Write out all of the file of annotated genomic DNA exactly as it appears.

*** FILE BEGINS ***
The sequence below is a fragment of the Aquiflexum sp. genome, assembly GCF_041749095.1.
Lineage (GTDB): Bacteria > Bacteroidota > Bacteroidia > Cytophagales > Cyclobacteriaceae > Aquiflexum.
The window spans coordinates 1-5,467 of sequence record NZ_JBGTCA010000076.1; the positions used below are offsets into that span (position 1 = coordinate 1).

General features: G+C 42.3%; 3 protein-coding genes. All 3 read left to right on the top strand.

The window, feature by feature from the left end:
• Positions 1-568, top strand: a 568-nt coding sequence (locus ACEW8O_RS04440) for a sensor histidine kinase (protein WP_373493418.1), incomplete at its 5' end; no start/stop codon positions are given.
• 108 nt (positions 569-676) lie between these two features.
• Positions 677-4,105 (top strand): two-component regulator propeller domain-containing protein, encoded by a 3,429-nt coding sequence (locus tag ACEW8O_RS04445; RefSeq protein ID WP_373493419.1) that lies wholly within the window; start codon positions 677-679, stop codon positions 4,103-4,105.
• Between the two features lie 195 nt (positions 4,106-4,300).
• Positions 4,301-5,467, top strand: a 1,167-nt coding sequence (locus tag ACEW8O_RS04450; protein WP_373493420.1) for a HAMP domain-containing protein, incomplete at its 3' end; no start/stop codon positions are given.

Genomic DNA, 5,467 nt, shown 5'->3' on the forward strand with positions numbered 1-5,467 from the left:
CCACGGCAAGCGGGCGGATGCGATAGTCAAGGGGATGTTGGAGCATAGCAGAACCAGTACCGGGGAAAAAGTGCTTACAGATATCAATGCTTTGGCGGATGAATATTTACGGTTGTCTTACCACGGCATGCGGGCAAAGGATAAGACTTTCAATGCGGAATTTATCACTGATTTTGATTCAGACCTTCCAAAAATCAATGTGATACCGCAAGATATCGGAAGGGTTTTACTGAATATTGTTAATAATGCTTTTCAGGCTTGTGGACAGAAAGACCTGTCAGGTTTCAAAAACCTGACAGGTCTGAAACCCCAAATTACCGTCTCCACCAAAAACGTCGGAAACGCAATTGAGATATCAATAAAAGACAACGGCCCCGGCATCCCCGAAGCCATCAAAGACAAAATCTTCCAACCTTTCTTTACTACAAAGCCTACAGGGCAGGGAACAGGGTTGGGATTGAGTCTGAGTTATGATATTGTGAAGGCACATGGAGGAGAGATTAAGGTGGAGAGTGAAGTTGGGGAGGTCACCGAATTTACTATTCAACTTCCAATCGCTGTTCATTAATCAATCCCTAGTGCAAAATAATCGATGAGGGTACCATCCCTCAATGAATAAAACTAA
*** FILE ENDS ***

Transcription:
The sequence below is a fragment of the Aquiflexum sp. genome, assembly GCF_041749095.1.
Lineage (GTDB): Bacteria > Bacteroidota > Bacteroidia > Cytophagales > Cyclobacteriaceae > Aquiflexum.
The window spans coordinates 1-5,467 of sequence record NZ_JBGTCA010000076.1; the positions used below are offsets into that span (position 1 = coordinate 1).

General features: G+C 42.3%; 3 protein-coding genes. All 3 read left to right on the top strand.

The window, feature by feature from the left end:
• Positions 1-568, top strand: a 568-nt coding sequence (locus ACEW8O_RS04440) for a sensor histidine kinase (protein WP_373493418.1), incomplete at its 5' end; no start/stop codon positions are given.
• 108 nt (positions 569-676) lie between these two features.
• Positions 677-4,105 (top strand): two-component regulator propeller domain-containing protein, encoded by a 3,429-nt coding sequence (locus tag ACEW8O_RS04445; RefSeq protein ID WP_373493419.1) that lies wholly within the window; start codon positions 677-679, stop codon positions 4,103-4,105.
• Between the two features lie 195 nt (positions 4,106-4,300).
• Positions 4,301-5,467, top strand: a 1,167-nt coding sequence (locus tag ACEW8O_RS04450; protein WP_373493420.1) for a HAMP domain-containing protein, incomplete at its 3' end; no start/stop codon positions are given.

Genomic DNA, 5,467 nt, shown 5'->3' on the forward strand with positions numbered 1-5,467 from the left:
CCACGGCAAGCGGGCGGATGCGATAGTCAAGGGGATGTTGGAGCATAGCAGAACCAGTACCGGGGAAAAAGTGCTTACAGATATCAATGCTTTGGCGGATGAATATTTACGGTTGTCTTACCACGGCATGCGGGCAAAGGATAAGACTTTCAATGCGGAATTTATCACTGATTTTGATTCAGACCTTCCAAAAATCAATGTGATACCGCAAGATATCGGAAGGGTTTTACTGAATATTGTTAATAATGCTTTTCAGGCTTGTGGACAGAAAGACCTGTCAGGTTTCAAAAACCTGACAGGTCTGAAACCCCAAATTACCGTCTCCACCAAAAACGTCGGAAACGCAATTGAGATATCAATAAAAGACAACGGCCCCGGCATCCCCGAAGCCATCAAAGACAAAATCTTCCAACCTTTCTTTACTACAAAGCCTACAGGGCAGGGAACAGGGTTGGGATTGAGTCTGAGTTATGATATTGTGAAGGCACATGGAGGAGAGATTAAGGTGGAGAGTGAAGTTGGGGAGGTCACCGAATTTACTATTCAACTTCCAATCGCTGTTCATTAATCAATCCCTAGTGCAAAATAATCGATGAGGGTACCATCCCTCAATGAATAAAACTAA